Wallethub just came out with a list of the country’s worst state economies. Louisiana did not finish at the bottom of the list. That honor went to West Virginia — the state that usually beats us to the bottom, darn it. We did manage to log the second weakest state economy in the country.
But for once, the Up Fronter doesn’t want to talk about how poorly Louisiana fared on a list. No; I’d rather talk about an extremely positive point found in this Wallethub study.
Louisiana wound up in a three-way tie with Texas and Washington for most per capita exports in a state.
Now, what do Louisiana, Texas and Washington have in common. Did you guess ports? I think you’re right. Ports, ports, ports; and some of them deep water.
Natural gas and liquified natural gas have been lifesavers for Louisiana’s economy. But a central component of Lake Charles’ chunk of that natural gas venture is its ability to load LNG onto oversized boats.
As the American Press has reported, 3rd District U.S. Rep. Clay Higgins got an additional $10 million of federal funding for the dredging of Lake Charles’ deep water channel. That brings the total up to $32 million. A total of $40 million is needed. We have to get the rest one way or another. Believe me when I tell you the near future of Lake Charles hinges on that $8 million.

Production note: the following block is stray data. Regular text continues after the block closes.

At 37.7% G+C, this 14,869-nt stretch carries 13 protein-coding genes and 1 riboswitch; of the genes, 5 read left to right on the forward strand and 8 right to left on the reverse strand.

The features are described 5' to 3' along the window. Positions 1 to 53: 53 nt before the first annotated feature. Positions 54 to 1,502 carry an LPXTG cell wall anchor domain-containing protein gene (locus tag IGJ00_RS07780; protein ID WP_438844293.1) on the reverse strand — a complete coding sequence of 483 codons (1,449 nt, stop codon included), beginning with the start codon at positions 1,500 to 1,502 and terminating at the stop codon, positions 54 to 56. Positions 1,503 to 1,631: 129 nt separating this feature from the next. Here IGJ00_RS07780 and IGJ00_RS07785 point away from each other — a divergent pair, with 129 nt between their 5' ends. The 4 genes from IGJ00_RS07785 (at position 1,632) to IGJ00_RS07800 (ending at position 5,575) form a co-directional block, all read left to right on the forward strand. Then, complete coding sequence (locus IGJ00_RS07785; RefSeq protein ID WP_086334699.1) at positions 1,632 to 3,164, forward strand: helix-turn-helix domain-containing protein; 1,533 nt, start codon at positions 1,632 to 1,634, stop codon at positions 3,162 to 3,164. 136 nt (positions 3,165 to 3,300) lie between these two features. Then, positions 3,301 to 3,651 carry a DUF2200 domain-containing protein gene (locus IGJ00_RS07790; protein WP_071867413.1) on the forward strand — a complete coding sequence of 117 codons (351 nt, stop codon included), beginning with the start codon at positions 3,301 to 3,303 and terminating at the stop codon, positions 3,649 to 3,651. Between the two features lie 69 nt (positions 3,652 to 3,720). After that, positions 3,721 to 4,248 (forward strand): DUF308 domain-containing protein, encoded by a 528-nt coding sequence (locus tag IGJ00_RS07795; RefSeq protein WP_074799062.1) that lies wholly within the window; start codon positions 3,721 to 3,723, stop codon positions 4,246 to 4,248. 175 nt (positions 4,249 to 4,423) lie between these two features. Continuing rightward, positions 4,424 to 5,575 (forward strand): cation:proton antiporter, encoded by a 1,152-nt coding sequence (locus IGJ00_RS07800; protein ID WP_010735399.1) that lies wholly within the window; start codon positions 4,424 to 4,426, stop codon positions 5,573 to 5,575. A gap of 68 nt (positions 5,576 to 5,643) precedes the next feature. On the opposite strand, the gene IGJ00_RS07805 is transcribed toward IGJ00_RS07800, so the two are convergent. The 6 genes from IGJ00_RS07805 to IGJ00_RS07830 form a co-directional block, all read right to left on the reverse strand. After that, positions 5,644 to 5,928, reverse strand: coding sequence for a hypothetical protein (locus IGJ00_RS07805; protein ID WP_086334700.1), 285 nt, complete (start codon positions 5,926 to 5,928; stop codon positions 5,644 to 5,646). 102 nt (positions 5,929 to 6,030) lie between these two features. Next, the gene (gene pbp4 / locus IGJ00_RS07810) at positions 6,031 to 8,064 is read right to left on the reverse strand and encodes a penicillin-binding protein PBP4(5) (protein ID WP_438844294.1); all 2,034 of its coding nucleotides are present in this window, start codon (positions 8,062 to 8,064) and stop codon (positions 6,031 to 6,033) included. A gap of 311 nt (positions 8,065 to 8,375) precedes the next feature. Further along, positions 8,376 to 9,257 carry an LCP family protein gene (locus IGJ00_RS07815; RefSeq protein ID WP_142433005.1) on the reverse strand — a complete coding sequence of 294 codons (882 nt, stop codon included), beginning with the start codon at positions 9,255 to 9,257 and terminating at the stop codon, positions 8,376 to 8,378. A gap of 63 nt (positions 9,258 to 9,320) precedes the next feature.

Some Things Change
The May, 2017, issue of the Kinfolks periodical published by the Southwest Louisiana Genealogical Society included several pages from the City Directory of Lake Charles for 1912. Would you believe that way back then, Lake Charles had three general interest book or periodical stores and all were within two blocks of each other on Ryan Street? The three bookstores of 1912 were:
• Gunn’s Bookstore, 910 Ryan
• Irvine & Irvine, 725 Ryan
• Harrop’s, 717 Ryan.
Imagine having three different bookstores, all within easy walking distance of each other; all downtown.
Of course, the population of Lake Charles was much smaller in 1912 than it is today. You’ve got to remember that those people had never seen a Books-A-Million, so they had no idea what they were missing.
Well, How Come?
I think I have a fair-to-middlin’ understanding of politics. And I knew for years that John Kennedy kept poppin’ his buttons because he was so eager to run for something. But I admit it never occurred to me that Kennedy would wind up in Washington, D.C.
However, I should have known that if he did wind up there, he would do great things. And he’s gotten a good start on that.
On June 6, U.S. Senators were questioning controversial U.S. Sec. of Educ. Betsy DeVos on a range of education-related topics. The topic of school choice in rural areas seemed to be of particular interest to the media.
Cue Sen. John Kennedy. Here’s what he said to DeVos: “Now, I can go down to my overpriced Capitol Hill grocery this afternoon and choose among about six different types of mayonnaise. How come I can’t do that for my kid?”